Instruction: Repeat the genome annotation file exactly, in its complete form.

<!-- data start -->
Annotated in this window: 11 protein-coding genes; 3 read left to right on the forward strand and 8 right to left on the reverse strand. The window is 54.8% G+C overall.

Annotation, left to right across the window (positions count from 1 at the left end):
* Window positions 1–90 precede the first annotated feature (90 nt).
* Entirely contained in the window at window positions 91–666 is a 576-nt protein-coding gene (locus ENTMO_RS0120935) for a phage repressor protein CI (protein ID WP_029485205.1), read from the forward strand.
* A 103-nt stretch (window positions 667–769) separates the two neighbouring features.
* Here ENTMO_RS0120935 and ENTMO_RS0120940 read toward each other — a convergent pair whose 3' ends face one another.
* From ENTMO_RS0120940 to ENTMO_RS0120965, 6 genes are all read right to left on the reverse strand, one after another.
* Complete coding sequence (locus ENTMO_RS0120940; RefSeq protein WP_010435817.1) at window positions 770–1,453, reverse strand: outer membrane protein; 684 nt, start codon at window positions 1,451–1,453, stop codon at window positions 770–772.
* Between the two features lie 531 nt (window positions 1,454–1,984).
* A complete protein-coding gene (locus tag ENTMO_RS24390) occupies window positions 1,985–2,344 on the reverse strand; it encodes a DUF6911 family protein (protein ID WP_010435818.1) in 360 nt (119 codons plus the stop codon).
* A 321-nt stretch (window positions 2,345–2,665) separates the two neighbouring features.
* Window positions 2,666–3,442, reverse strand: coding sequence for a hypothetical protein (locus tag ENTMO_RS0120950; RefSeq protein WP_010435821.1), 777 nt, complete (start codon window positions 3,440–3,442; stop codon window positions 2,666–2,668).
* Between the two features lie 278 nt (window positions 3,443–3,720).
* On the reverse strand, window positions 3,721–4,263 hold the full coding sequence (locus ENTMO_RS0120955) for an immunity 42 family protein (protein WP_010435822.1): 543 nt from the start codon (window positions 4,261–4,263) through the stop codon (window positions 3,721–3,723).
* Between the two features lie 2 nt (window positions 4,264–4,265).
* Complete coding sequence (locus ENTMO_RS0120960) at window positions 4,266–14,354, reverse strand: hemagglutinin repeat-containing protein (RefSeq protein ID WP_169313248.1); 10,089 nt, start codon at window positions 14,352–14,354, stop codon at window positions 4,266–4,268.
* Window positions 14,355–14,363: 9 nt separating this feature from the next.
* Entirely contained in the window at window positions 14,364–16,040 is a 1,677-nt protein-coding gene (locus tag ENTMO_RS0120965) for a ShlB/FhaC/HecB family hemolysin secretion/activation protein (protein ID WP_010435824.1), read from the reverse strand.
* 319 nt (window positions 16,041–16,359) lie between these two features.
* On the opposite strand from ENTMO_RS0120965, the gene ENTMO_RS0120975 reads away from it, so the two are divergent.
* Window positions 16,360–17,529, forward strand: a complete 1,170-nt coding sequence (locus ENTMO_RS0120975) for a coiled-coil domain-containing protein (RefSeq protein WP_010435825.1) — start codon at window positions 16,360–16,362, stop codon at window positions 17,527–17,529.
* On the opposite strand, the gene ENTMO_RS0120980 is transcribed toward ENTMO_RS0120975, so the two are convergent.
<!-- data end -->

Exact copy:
Annotated in this window: 11 protein-coding genes; 3 read left to right on the forward strand and 8 right to left on the reverse strand. The window is 54.8% G+C overall.

Annotation, left to right across the window (positions count from 1 at the left end):
* Window positions 1–90 precede the first annotated feature (90 nt).
* Entirely contained in the window at window positions 91–666 is a 576-nt protein-coding gene (locus ENTMO_RS0120935) for a phage repressor protein CI (protein ID WP_029485205.1), read from the forward strand.
* A 103-nt stretch (window positions 667–769) separates the two neighbouring features.
* Here ENTMO_RS0120935 and ENTMO_RS0120940 read toward each other — a convergent pair whose 3' ends face one another.
* From ENTMO_RS0120940 to ENTMO_RS0120965, 6 genes are all read right to left on the reverse strand, one after another.
* Complete coding sequence (locus ENTMO_RS0120940; RefSeq protein WP_010435817.1) at window positions 770–1,453, reverse strand: outer membrane protein; 684 nt, start codon at window positions 1,451–1,453, stop codon at window positions 770–772.
* Between the two features lie 531 nt (window positions 1,454–1,984).
* A complete protein-coding gene (locus tag ENTMO_RS24390) occupies window positions 1,985–2,344 on the reverse strand; it encodes a DUF6911 family protein (protein ID WP_010435818.1) in 360 nt (119 codons plus the stop codon).
* A 321-nt stretch (window positions 2,345–2,665) separates the two neighbouring features.
* Window positions 2,666–3,442, reverse strand: coding sequence for a hypothetical protein (locus tag ENTMO_RS0120950; RefSeq protein WP_010435821.1), 777 nt, complete (start codon window positions 3,440–3,442; stop codon window positions 2,666–2,668).
* Between the two features lie 278 nt (window positions 3,443–3,720).
* On the reverse strand, window positions 3,721–4,263 hold the full coding sequence (locus ENTMO_RS0120955) for an immunity 42 family protein (protein WP_010435822.1): 543 nt from the start codon (window positions 4,261–4,263) through the stop codon (window positions 3,721–3,723).
* Between the two features lie 2 nt (window positions 4,264–4,265).
* Complete coding sequence (locus ENTMO_RS0120960) at window positions 4,266–14,354, reverse strand: hemagglutinin repeat-containing protein (RefSeq protein ID WP_169313248.1); 10,089 nt, start codon at window positions 14,352–14,354, stop codon at window positions 4,266–4,268.
* Window positions 14,355–14,363: 9 nt separating this feature from the next.
* Entirely contained in the window at window positions 14,364–16,040 is a 1,677-nt protein-coding gene (locus tag ENTMO_RS0120965) for a ShlB/FhaC/HecB family hemolysin secretion/activation protein (protein ID WP_010435824.1), read from the reverse strand.
* 319 nt (window positions 16,041–16,359) lie between these two features.
* On the opposite strand from ENTMO_RS0120965, the gene ENTMO_RS0120975 reads away from it, so the two are divergent.
* Window positions 16,360–17,529, forward strand: a complete 1,170-nt coding sequence (locus ENTMO_RS0120975) for a coiled-coil domain-containing protein (RefSeq protein WP_010435825.1) — start codon at window positions 16,360–16,362, stop codon at window positions 17,527–17,529.
* On the opposite strand, the gene ENTMO_RS0120980 is transcribed toward ENTMO_RS0120975, so the two are convergent.